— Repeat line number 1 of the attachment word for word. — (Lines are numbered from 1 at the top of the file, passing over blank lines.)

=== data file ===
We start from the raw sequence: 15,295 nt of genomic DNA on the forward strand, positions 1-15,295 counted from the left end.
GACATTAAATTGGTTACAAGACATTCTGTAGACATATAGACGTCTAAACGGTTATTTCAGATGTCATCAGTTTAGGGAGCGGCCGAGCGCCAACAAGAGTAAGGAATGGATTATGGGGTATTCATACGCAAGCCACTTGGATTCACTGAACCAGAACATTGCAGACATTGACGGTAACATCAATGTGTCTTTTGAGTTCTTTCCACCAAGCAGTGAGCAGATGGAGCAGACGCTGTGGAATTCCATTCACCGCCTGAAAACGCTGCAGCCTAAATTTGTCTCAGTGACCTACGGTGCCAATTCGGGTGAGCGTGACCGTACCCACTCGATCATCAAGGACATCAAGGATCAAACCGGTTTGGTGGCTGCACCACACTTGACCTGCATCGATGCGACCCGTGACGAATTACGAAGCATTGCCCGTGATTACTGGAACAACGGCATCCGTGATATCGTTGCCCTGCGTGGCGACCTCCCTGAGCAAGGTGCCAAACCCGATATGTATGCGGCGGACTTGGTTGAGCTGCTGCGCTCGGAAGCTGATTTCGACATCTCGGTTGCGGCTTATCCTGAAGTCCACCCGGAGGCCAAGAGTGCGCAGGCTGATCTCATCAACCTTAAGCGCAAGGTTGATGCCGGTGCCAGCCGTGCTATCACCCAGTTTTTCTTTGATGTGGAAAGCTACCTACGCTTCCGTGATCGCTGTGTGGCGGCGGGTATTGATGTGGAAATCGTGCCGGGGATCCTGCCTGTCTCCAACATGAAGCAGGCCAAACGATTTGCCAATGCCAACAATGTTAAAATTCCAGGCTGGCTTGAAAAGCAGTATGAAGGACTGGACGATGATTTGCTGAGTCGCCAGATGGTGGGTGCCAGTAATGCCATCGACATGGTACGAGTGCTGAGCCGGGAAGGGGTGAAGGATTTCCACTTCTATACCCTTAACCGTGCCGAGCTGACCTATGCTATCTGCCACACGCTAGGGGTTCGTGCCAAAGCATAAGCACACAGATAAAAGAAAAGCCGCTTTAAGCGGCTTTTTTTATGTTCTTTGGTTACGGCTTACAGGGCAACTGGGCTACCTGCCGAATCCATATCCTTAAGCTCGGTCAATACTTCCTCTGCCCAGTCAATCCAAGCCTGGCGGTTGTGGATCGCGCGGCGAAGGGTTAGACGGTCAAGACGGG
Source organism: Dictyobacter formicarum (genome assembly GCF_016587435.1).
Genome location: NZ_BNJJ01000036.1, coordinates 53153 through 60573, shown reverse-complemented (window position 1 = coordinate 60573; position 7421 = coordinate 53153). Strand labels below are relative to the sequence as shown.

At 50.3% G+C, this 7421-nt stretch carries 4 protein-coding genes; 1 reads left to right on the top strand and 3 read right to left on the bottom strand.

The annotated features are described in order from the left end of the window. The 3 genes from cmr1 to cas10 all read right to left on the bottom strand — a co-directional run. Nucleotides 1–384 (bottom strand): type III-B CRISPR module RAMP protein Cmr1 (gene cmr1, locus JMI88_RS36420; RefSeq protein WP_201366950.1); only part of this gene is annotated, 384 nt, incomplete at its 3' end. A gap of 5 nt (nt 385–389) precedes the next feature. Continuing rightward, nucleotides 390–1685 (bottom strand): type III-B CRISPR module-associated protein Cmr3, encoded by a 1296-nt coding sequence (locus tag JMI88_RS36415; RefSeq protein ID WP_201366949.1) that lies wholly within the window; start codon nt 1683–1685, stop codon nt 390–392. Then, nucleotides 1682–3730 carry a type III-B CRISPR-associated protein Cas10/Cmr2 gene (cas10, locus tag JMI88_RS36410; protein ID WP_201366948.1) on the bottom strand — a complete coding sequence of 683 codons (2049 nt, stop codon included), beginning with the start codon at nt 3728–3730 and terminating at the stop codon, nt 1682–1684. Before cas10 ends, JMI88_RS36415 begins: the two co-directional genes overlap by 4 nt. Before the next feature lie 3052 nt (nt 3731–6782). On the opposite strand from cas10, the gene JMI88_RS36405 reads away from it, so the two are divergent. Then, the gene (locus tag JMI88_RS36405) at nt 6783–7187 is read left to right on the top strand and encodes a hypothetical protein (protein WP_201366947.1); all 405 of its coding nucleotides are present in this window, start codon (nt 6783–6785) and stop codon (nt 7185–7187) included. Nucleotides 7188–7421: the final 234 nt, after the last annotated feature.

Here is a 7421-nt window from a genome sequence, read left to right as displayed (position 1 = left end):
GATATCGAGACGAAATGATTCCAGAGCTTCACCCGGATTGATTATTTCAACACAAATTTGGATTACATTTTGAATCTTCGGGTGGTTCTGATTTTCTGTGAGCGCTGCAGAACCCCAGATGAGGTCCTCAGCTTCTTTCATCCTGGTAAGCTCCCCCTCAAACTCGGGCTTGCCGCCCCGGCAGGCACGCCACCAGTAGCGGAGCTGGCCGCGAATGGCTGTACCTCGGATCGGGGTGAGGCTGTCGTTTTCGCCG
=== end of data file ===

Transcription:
We start from the raw sequence: 15,295 nt of genomic DNA on the forward strand, positions 1-15,295 counted from the left end.